Respecting Children: Hair, “Pretty” and Setting Limits with Family
In my Heartfelt Letter to Family, written before I had my son, I talked about not forcing children to say sorry and setting limits respectfully. I also mentioned a bit about not wanting “pretty” to be a main concern for my daughter.
Since then, she has grown and I have learned more about Nonviolent Communication (NVC). We all talk about feelings and needs. Lately we have spoken regularly about how people are different and what to do when people want different things.
A few months ago, my 3 yo came separately to me and my partner and said she didn’t like her hair up and she didn’t want to wear it up anymore. (I rarely mention putting her hair up, so this is more about grandmothers.)
It turned out, from her words, that she didn’t feel comfortable asking for her grandparents to stop, so she was asking us for help. We suggested we facilitate a conversation between her and her grandparents. Some time passed and she brought it up again. In the meantime, we have clarified that sometimes she wants her hair up and sometimes she doesn’t. She said her grandparents feel happy when they put her hair up, and she likes them happy but she doesn’t want her hair up.
Well, after conversations with grandparents and my daughter separately, we finally had a direct conversation all together with grandma, my daughter, my partner and I when she came to ask about a sleepover with at grandma’s house:
My partner recalled our need to talk and said, “Remember you and I were talking about how you wanted to talk about putting your hair up?”
I worried and wondered if she would feel scared or overwhelmed and look down and mumble, and if it would seem like I put her up to this.
Instead, my girl, who seems so little sometimes and so big others looked up, confidently looked her grandma in the eye and said clearly, “I want you to respect my space. If I don’t want my hair up I don’t have to. I want you to respect my needs.”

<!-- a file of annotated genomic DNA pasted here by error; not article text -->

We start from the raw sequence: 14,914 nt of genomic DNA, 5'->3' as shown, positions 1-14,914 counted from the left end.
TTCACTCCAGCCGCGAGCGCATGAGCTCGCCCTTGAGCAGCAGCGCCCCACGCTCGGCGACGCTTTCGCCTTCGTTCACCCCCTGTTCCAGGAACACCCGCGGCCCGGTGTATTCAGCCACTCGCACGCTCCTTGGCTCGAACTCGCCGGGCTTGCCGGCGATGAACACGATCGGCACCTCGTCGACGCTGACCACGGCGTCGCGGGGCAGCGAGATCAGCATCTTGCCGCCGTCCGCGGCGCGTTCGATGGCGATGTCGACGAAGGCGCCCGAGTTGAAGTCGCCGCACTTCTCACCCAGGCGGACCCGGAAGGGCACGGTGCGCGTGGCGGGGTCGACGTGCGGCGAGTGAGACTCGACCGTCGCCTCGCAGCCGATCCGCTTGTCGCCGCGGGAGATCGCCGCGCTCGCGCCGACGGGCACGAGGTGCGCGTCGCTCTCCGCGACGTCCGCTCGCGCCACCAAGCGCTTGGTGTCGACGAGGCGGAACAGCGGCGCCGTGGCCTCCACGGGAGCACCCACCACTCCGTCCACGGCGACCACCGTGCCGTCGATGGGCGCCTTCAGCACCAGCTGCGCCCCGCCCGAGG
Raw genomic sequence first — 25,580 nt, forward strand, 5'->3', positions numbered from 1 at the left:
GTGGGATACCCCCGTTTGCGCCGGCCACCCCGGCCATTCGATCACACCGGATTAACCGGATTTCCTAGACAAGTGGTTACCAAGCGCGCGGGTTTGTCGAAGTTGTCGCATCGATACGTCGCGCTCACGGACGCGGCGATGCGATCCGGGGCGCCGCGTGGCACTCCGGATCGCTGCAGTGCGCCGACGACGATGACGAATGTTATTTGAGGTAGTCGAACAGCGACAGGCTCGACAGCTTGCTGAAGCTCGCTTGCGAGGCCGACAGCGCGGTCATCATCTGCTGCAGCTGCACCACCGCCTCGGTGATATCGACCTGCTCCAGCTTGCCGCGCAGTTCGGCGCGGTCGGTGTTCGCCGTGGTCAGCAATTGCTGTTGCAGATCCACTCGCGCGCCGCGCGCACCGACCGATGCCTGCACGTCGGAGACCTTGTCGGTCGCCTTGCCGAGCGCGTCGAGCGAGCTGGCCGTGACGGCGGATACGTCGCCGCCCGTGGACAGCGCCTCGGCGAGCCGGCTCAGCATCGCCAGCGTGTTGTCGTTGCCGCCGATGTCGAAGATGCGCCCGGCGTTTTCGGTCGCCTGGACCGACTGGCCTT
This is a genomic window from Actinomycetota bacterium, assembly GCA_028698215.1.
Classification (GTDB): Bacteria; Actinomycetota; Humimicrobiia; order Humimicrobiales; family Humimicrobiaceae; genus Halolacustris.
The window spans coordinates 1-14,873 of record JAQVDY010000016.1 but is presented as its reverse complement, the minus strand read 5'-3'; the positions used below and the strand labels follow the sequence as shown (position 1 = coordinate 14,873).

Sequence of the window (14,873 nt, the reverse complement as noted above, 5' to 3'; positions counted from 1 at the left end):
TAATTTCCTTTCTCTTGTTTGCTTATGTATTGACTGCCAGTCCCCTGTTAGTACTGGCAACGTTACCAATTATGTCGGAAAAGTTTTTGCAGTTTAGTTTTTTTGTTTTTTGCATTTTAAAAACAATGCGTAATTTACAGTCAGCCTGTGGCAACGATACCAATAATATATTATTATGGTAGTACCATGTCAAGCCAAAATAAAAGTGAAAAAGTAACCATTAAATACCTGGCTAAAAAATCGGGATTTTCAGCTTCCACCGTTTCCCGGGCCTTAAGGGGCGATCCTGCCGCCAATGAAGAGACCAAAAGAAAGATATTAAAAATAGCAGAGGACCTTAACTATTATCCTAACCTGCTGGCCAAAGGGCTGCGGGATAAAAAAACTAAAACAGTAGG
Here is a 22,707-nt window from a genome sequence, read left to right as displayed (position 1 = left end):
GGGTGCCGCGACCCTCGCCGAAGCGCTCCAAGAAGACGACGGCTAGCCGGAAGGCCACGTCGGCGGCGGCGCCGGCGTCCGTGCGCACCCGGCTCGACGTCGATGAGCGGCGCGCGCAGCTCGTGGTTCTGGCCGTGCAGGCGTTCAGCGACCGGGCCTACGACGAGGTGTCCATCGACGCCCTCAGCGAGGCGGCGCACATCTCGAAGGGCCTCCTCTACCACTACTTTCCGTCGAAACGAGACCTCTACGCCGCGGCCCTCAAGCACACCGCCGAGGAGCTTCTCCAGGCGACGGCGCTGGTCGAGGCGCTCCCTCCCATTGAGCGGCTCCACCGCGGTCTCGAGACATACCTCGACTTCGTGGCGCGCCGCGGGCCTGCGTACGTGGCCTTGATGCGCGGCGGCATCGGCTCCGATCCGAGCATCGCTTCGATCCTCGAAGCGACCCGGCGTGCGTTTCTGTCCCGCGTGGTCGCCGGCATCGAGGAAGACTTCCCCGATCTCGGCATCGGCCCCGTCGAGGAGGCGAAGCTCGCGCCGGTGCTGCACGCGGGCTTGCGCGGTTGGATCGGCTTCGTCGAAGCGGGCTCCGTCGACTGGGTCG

I wanted to give her a chance to clarify and say her needs again. “How will she know what your needs are? How can you tell her what your needs are?”
“My need is when I don’t want to put my hair up, I don’t have to.”
I felt relieved and proud to see the confidence in my daughter’s face and voice. I felt comforted by her incorporation of some key words and concepts I have been working to nurture and nourish in my family. I felt empowered hearing her express herself, and inspired that I might hold a space for my daughter to feel empowered to tell me or anyone what she needs.
I’m not sure from the response what the reception was. I do think her grandmother respected her expression. We will see how things continue from here.
To think that with all my mistakes and things I wish I had done differently, I might succeed in raising a resilient, respected and compassionate human being…..well, that has me feeling over the moon and more connected and at ease than ever with my daughter.
Since we had finished what we needed to say, I reminded her of the plan by sharing with her, “I noticed you sat down, but you are leaving now to go to grandma’s house aren’t you?”
“Yes, but I wanted to sit down and talk about it” she said plainly.
And off she went to an overnight sleepover without me…
Read my original Heartfelt Letter to Family for the backstory on how far we have come and the other sticky points with family members.
You may also like my post on Talking with Young Children about Feelings: Encouraging Self Advocacy in Children.